Daily Reaction: The Backlog Problem
One of the biggest issues we have as gamers, besides the obvious limitations of funds to acquire all of the great games, is having to time to play said games. As the industry keeps releasing must-have titles, many of us keep picking up more and more things we can’t possibly run through. Today, Daily Reaction is diving into a gamer’s worst nightmare: The backlog.
Chandler: Every time a new game is announced I jump for joy, and yet I die a little bit inside. Will this be one of those games that I never get around to playing? When it releases will it take a place of priority, or will it sit on the shelf of shame, waiting for that sliver of free time that I may have somewhere in between higher priority titles, reviews, work, and day-to-day life? From what I understand, I game far more than the average gamer, in what amounts to about a full time job’s worth of of hours each week. And yet, I still find myself with an ever amassing backlog, gazing at titles that I know I will never play or finish.
One of my problems is a personal problem. I’m a trophy hunter, so I actively seek to go back to games for Platinums and to try to get the most value out of each game I play. Sure, I have over 125 Platinums, but has replaying games and beating my head against the wall for hours on challenging or time consuming trophies been worth possibly not playing other games? That’s where the personal value of such things has to come into play, but inevitably, challenging myself with these tasks has led to some games hitting that backburner. That’s my own fault, and I accept it, even as I lament every game that I am not able to play.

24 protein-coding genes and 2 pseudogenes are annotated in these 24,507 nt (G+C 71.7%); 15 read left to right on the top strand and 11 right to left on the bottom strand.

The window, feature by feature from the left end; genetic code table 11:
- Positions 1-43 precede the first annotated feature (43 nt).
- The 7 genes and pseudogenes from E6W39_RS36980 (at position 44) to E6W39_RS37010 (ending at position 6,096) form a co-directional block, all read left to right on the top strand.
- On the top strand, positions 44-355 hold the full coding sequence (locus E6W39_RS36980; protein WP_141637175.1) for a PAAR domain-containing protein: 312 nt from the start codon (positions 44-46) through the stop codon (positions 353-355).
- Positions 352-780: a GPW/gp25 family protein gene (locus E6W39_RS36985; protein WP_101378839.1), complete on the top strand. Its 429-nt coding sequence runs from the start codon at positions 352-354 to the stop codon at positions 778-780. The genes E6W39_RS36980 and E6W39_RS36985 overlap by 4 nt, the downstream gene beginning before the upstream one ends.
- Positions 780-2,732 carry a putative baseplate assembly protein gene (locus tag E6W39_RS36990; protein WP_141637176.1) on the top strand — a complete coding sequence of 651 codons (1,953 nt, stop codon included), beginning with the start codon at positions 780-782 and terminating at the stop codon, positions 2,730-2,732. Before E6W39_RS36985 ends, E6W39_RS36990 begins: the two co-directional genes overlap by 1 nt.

PlayStation Plus, while offering a huge library of games with its subscription, has also been one of the biggest offenders of adding to the backlog. Most of the time, these games are not triaged as priorities, with bigger titles and reviews of new releases taking point, so I click the “add to library” button and forget about them. But the knowledge that these games are there, waiting for me, haunts my soul. I hardly want to look through the list of games because there are so many games that I’ve wanted to play for so long, but as time moves on, more and more games come out, and it becomes increasingly impossible to keep up without leaving something else behind.